TL:DR Executive Summary:
- The size of a “small segment” is not strictly defined but is generally less than 10 cM and preferably less than 7 cM;
- A very large percentage of small segments are not valid matching segments (i.e., are false segments), and our ability to distinguish valid segments from false segments is either impossible or very limited;
- Although we cannot reliability utilize a small shared segment as genealogical evidence in most cases, that does not negate the potential value of a genealogical relationship;
- There is no evidence that: (1) triangulating a small segment; or (2) sharing a large segment in addition to the small segment; or (3) finding a shared ancestor, increases the probability that a small segment is valid;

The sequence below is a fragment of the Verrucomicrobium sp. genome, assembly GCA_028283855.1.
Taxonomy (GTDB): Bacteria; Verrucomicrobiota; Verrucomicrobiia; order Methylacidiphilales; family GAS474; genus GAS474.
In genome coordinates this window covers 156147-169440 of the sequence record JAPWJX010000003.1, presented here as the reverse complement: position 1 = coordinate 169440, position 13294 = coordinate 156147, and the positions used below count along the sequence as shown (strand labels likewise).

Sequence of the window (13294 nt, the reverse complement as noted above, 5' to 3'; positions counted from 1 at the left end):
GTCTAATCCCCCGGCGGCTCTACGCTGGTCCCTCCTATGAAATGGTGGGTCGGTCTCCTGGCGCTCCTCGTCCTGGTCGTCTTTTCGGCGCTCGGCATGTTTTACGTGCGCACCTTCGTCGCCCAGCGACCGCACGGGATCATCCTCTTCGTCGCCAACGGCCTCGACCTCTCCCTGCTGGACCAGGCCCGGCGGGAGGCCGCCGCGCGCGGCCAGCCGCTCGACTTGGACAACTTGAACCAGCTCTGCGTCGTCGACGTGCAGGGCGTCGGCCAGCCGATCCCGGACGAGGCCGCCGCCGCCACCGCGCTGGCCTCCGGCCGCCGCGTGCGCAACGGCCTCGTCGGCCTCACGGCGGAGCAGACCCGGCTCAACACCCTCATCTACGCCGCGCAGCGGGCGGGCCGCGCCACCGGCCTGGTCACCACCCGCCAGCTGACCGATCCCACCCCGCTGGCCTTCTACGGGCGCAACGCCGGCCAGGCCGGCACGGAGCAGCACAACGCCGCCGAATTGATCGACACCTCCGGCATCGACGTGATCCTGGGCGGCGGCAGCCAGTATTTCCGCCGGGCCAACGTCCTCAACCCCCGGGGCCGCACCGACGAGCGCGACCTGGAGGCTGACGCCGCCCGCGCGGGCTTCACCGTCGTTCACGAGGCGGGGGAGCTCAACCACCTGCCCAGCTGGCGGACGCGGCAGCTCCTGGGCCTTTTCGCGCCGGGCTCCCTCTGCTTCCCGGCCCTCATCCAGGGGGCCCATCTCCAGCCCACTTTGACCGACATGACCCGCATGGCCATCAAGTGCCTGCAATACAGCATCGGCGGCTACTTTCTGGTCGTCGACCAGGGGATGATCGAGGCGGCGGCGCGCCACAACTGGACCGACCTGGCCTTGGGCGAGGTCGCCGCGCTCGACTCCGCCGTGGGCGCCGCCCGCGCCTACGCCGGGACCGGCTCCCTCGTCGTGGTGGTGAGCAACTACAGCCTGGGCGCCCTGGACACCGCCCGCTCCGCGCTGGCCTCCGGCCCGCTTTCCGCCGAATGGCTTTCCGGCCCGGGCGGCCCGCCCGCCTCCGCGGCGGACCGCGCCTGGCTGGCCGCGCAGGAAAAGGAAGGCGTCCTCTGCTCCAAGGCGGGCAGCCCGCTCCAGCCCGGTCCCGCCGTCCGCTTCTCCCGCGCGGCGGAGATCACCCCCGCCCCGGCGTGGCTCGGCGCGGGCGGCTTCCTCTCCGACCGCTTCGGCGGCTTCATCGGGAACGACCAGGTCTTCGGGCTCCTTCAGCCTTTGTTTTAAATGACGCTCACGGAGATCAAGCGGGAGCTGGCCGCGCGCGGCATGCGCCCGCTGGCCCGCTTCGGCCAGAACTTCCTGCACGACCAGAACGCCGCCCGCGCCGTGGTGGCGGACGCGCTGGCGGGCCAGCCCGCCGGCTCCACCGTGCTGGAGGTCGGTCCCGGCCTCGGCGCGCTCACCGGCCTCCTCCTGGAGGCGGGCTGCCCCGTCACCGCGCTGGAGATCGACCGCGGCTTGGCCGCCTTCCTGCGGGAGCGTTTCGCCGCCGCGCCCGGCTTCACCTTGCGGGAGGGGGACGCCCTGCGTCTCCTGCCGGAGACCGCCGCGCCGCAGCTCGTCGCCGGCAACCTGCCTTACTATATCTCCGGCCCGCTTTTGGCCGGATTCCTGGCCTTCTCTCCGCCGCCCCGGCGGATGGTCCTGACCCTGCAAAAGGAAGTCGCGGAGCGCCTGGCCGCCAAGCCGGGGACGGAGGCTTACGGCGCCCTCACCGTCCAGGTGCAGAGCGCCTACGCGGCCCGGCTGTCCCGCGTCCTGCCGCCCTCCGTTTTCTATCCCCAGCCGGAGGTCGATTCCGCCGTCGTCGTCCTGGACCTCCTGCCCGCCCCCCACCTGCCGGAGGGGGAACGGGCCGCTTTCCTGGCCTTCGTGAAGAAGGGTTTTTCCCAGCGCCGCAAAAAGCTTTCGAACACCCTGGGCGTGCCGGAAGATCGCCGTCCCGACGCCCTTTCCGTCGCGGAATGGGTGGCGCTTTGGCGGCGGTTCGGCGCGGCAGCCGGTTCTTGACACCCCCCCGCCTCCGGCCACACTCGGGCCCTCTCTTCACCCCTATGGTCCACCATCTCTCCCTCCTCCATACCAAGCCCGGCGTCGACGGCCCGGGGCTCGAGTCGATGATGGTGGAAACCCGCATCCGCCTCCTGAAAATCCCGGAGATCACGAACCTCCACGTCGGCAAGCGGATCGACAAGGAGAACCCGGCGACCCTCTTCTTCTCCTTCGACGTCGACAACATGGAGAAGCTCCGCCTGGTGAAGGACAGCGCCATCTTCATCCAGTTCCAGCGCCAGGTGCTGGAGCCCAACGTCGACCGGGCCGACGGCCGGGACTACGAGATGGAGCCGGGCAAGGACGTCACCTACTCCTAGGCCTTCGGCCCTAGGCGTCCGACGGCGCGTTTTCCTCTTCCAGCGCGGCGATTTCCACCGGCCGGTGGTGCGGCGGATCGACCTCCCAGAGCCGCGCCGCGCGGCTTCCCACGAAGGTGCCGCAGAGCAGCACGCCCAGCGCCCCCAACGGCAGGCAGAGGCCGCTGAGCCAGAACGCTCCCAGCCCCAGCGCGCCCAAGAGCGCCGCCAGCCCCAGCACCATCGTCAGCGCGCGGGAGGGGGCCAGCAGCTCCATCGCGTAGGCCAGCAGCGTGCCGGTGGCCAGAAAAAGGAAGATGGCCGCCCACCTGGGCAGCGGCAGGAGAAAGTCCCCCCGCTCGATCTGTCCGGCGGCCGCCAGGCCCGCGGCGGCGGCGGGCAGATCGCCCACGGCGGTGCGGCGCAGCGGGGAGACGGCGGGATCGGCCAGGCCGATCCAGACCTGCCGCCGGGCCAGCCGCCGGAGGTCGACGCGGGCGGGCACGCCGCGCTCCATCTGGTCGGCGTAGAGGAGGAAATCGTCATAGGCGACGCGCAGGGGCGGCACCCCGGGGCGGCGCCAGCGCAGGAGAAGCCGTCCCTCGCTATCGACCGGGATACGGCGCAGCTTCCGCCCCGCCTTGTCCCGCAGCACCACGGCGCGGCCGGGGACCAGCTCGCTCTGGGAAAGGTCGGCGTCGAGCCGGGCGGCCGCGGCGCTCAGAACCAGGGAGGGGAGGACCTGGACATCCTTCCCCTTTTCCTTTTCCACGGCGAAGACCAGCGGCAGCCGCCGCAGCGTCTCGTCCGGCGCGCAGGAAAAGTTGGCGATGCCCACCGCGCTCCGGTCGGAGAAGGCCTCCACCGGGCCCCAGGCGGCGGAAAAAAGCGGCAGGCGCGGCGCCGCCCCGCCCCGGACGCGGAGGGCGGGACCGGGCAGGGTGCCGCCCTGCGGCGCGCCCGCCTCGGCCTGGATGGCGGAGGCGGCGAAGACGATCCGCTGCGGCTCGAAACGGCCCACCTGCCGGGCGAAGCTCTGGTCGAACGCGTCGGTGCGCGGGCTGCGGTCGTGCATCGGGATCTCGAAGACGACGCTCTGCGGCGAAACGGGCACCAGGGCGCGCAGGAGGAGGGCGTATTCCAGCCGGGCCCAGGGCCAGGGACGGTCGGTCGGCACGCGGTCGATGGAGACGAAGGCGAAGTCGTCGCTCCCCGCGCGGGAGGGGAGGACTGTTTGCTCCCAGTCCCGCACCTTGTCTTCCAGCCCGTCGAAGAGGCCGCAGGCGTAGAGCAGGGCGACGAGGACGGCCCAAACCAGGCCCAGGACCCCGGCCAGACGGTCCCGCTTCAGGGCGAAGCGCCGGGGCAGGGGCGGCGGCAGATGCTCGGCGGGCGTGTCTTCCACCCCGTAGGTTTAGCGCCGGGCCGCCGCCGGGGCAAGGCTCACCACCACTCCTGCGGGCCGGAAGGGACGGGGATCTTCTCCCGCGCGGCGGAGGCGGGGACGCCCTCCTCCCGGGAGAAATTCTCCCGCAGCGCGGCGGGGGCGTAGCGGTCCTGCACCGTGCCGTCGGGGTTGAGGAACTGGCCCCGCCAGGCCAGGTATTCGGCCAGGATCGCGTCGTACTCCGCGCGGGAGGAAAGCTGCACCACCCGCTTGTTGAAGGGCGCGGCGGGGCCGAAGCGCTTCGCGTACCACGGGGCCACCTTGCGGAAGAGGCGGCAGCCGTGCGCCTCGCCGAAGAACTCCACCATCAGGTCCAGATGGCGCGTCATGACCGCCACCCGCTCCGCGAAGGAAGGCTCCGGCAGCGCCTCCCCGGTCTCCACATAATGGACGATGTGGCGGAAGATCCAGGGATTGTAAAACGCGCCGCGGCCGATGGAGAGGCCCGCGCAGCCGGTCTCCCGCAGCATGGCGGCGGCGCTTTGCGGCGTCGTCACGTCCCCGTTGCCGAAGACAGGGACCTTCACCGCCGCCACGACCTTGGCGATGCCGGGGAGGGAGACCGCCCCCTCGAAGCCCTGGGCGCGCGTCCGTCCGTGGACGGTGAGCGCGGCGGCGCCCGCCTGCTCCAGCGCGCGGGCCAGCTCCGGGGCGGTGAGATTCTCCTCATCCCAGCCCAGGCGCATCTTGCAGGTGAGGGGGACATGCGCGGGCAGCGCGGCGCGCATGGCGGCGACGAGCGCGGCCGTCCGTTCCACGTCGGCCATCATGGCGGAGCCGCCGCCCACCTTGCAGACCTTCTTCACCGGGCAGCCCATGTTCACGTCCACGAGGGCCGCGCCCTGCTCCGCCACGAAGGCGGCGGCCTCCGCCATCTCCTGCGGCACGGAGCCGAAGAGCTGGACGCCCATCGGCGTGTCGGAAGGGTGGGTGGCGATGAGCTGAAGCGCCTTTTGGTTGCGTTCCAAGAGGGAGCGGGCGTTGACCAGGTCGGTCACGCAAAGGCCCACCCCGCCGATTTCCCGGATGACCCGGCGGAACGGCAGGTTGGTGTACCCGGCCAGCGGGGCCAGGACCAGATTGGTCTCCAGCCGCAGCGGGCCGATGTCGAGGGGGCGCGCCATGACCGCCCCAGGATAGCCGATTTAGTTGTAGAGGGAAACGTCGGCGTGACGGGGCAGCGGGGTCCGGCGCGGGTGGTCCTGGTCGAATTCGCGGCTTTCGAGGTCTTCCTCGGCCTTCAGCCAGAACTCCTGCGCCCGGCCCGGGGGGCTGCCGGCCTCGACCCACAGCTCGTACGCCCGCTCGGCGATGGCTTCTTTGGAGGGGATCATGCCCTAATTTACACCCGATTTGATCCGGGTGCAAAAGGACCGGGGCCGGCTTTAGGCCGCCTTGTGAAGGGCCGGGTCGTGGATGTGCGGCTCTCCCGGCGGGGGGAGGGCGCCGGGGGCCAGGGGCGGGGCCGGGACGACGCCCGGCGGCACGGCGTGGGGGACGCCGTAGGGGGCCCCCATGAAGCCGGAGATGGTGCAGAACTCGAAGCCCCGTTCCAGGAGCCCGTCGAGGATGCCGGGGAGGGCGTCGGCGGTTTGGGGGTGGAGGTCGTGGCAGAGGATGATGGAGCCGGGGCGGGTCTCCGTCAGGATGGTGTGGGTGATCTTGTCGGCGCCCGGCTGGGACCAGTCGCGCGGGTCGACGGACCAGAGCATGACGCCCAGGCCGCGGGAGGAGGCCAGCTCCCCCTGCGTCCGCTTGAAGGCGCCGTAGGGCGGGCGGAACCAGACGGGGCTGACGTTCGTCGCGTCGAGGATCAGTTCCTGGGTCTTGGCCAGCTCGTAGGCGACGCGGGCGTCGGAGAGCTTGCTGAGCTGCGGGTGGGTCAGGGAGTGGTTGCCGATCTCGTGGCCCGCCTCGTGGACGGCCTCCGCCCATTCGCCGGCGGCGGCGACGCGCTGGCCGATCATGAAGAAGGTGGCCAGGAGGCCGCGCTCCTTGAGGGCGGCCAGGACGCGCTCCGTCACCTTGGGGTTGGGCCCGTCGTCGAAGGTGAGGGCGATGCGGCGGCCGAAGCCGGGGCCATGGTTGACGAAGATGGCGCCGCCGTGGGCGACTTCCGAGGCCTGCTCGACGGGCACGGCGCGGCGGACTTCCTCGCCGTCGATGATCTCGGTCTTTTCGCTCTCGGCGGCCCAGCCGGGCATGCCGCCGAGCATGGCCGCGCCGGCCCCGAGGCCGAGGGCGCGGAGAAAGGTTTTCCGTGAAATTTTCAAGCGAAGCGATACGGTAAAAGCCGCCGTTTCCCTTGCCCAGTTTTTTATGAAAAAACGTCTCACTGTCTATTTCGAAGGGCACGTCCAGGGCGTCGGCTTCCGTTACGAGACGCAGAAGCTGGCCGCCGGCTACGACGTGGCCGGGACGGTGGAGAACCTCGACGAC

- Even if a small segment is somehow identified as valid, perhaps an even bigger challenge is determining whether the small segment (which can be 10, 20 or more generations old) came from the identified ancestral line or another known or unknown shared ancestral line.
Small segments have long been a controversial subject in the genealogy community. Some love them, some hate them. Here we will look at all the available evidence surrounding small segments, some of the misconceptions associated with them, and some of the ways we might be able to utilize small segments in our research.
What are “Small Segments”?
One of the biggest problems surrounding the discussion of small segments it that there is no strict definition of the term. A “small segment” to one person might be anything 5 cM or less, while a “small segment” to another person might be anything less than 10 cM. And there are many other variations. For purposes of this analysis, we will define a small segment as any single segment of DNA less than 8 cM (although segments as high as 10 cM or more can be problematic as well).